Lieut. of Orderlies. Marshall, J.D.

Lieut. of Orderlies. Horn, J. Both proceeded to Natal with detachments in Feb. 1879, and served with the Field Force and on the lines of communication till the conclusion of the war. Lieut. Horn subsequently served with the Field Force in the operations against Sekhukhuni.


Surgeon-General.J.A. Woolfryes, M.D., C.B., C.M.G.

Depy. Surg.-Gen.J.L. Holloway, C.B.


A. Semple, M.D.

W. Skeen, M.D.

R.W. Jackson, C.B.

A.C. Robertson, M.D.

J.G. Leask, M.B.

B.C. Kerr, M.D.

D.F. de Hodgson, M.D.

Hunt, J.H.

Giraud, C.H.

Wallace, J.

Stafford, P.W.

Boulton, E.J.

J.D. Edge, M.D.

Lamb, H.

C.S. Wills, C.B.

R.W. Hare, M.B.

G. Ashton, M.B.

C M?D. Cuffe, C.B.

Smith, W.P.

Elgee, W.

D.A. Leslie, M.D.

Babington, T.

Stock, J.N.

J. Hector, M.B.

Robinson, A.B

Ward, E.

D. Renton, M.D.

Mally, R.N.

W. Johnson, M.D.

H. Comerford, M.D.

W.A. Jennings, M.D.

Burnett, W.F.

J.H. Reynolds, M.B., V.C.

Murphy, R.

E. Townsend, M.D.

J. O?Reilly, M.B.

Parkinson, R.C.

S.T. Cotter, M.D.

Heather, D.C.W.

H. Jagoe, M.B.

J. Fraser, M.D.

J.H. Ussher, M.B.

W. Geoghegan, M.B.

Brown, A.L.

Jennings, C.B.

Surg.-Major (h.p.) Alcock, N.

Surg.-Major (h.p.) J. Carlaw, M.D.


Ryan, G.

A.H. Stokes, M.B.

Saunders, W.E.

J.B. WIlson, M.D.

Leake, G.D.N.

J.W. O?M. Martin, M.B.

Ward, E.C.R.

R.V. Ash, M.B.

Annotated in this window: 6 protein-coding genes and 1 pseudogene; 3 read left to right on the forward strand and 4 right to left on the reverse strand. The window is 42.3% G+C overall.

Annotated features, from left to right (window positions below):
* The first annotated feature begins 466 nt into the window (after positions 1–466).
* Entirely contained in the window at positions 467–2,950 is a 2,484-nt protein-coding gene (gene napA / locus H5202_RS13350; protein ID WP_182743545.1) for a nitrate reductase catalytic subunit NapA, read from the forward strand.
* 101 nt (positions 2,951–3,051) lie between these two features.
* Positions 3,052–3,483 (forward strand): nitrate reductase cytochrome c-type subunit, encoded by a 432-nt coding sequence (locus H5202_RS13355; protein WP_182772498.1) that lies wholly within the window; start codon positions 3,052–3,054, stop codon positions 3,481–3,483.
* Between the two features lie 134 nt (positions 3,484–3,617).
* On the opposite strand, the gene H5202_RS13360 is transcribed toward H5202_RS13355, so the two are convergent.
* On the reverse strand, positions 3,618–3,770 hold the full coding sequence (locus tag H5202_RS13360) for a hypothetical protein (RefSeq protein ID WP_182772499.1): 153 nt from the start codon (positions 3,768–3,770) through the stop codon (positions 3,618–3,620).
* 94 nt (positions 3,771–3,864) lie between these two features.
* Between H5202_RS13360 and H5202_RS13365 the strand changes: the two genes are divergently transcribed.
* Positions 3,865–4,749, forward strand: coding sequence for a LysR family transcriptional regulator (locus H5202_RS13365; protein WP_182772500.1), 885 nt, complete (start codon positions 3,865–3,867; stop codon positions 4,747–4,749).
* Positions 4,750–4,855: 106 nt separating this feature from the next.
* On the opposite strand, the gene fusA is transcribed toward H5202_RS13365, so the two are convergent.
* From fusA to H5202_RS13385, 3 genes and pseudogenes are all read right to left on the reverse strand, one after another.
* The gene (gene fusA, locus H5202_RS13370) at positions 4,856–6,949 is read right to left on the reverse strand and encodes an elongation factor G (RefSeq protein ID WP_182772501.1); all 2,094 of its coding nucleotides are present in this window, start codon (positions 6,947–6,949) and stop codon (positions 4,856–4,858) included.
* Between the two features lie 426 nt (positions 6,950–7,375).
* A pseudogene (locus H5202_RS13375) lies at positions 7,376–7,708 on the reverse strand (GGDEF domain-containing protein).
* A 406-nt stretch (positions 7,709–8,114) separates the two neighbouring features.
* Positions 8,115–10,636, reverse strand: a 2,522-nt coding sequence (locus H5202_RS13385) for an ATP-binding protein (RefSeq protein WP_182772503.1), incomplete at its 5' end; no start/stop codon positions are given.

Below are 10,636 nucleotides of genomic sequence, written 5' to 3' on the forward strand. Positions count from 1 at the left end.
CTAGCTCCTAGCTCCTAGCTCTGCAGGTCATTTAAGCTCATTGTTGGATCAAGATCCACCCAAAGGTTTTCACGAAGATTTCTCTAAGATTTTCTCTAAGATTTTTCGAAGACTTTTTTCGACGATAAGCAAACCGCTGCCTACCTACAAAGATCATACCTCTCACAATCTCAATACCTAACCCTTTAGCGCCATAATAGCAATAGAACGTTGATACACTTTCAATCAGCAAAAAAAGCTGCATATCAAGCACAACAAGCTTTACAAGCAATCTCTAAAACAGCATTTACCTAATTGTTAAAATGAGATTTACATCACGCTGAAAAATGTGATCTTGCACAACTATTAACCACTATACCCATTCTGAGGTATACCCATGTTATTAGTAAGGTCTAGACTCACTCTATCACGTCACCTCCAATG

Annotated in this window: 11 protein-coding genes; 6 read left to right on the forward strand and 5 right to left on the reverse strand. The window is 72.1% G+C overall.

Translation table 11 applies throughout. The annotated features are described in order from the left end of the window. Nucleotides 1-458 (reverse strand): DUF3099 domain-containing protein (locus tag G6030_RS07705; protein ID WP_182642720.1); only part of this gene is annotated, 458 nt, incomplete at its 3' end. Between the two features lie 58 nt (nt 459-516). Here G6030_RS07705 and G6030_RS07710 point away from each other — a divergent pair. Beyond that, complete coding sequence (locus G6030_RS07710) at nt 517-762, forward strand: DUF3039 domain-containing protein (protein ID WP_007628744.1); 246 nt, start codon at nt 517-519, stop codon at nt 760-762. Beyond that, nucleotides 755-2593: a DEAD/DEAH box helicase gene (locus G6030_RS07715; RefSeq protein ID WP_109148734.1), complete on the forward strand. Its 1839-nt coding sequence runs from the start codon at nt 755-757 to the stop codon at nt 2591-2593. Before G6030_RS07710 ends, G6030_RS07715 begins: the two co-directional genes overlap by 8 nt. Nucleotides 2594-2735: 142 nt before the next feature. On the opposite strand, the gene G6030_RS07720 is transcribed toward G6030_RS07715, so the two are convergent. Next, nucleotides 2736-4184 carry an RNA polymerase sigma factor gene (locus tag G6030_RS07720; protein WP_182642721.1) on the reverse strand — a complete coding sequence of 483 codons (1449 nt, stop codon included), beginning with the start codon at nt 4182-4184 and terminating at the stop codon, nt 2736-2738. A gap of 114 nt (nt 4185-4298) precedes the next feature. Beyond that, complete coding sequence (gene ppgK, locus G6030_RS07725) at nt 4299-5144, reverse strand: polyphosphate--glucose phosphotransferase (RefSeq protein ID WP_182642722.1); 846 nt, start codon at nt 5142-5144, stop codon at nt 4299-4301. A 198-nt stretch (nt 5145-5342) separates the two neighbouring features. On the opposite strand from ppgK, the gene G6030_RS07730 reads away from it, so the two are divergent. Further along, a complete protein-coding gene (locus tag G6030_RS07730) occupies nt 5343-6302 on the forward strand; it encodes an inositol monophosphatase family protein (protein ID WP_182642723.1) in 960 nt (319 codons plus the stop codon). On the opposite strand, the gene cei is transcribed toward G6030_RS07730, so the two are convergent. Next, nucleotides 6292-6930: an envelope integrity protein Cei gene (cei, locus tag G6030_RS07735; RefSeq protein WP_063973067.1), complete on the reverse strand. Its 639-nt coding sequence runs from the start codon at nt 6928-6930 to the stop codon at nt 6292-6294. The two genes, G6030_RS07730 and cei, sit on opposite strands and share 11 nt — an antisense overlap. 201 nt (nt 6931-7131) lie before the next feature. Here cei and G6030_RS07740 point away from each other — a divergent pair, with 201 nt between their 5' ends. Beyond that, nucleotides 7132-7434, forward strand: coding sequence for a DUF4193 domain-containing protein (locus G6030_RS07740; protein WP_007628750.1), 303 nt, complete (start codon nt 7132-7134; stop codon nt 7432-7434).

Connolly, B.B.

R. Drury, M.D.

C.J.L. Busche, M.B.

H.H. Stokes, M.B.

J. King, M.D.

M?Gann, J.

Landon, A.J.

Ritchie, J.L.

Wallis, K.S.

Lloyd, O.E.P.

Harding, A.

Falvey, J.J.

Dowman, J.F.

Cross, H.R.O.

Nurse J. Wells. Royal Red Cross, Russian Red Cross.

Link to post
Share on other sites

Join the conversation

You can post now and register later. If you have an account, sign in now to post with your account.

Reply to this topic...

×   Pasted as rich text.   Paste as plain text instead

  Only 75 emoji are allowed.

×   Your link has been automatically embedded.   Display as a link instead

×   Your previous content has been restored.   Clear editor

×   You cannot paste images directly. Upload or insert images from URL.

  • Blog Comments

    • Sounds great other than the Orange & Mango squash only because I prefer cran-pomegranate juice.
    • "(...) disgusting herbal concoction (...)" I took note of this description, to enrich my otherwise limited, English "Wortschatz"...
    • At work the standard indian tea such as PG tips is referred to as chimp tea. This goes back to the days when we had a Spanish girl working for us whose command of the English language was extremely limited. One lunch she said she was going to the shop could she get anything. I asked if she could get a pack of tea bags. She returned with some disgusting herbal concoction. I tried to explain what was required but without success. I then remembered PG tips had a picture of a chimpanzee on the packe
    • When I read Lapsang Souchong i decided to post something about these Tea . Many years ago I dont  know about Lapsang until I read James Michener book Centennial and the description of the savour of the Lapasang as a mix of tar and salt & smoked made me proof . It was exact ! and i liked it since then .
    • I have been known to drink Lapsang Souchong and Tea, Earl Grey, Hot... both "without pollutants". I normally have one mug of coffee in the morning, then spend the rest of the day drinking Orange & Mango squash (by the pint). Then evening comes and it's a pint, followed by red wine with dinner and sometimes a drop of Laphroaig afterwards.
  • Create New...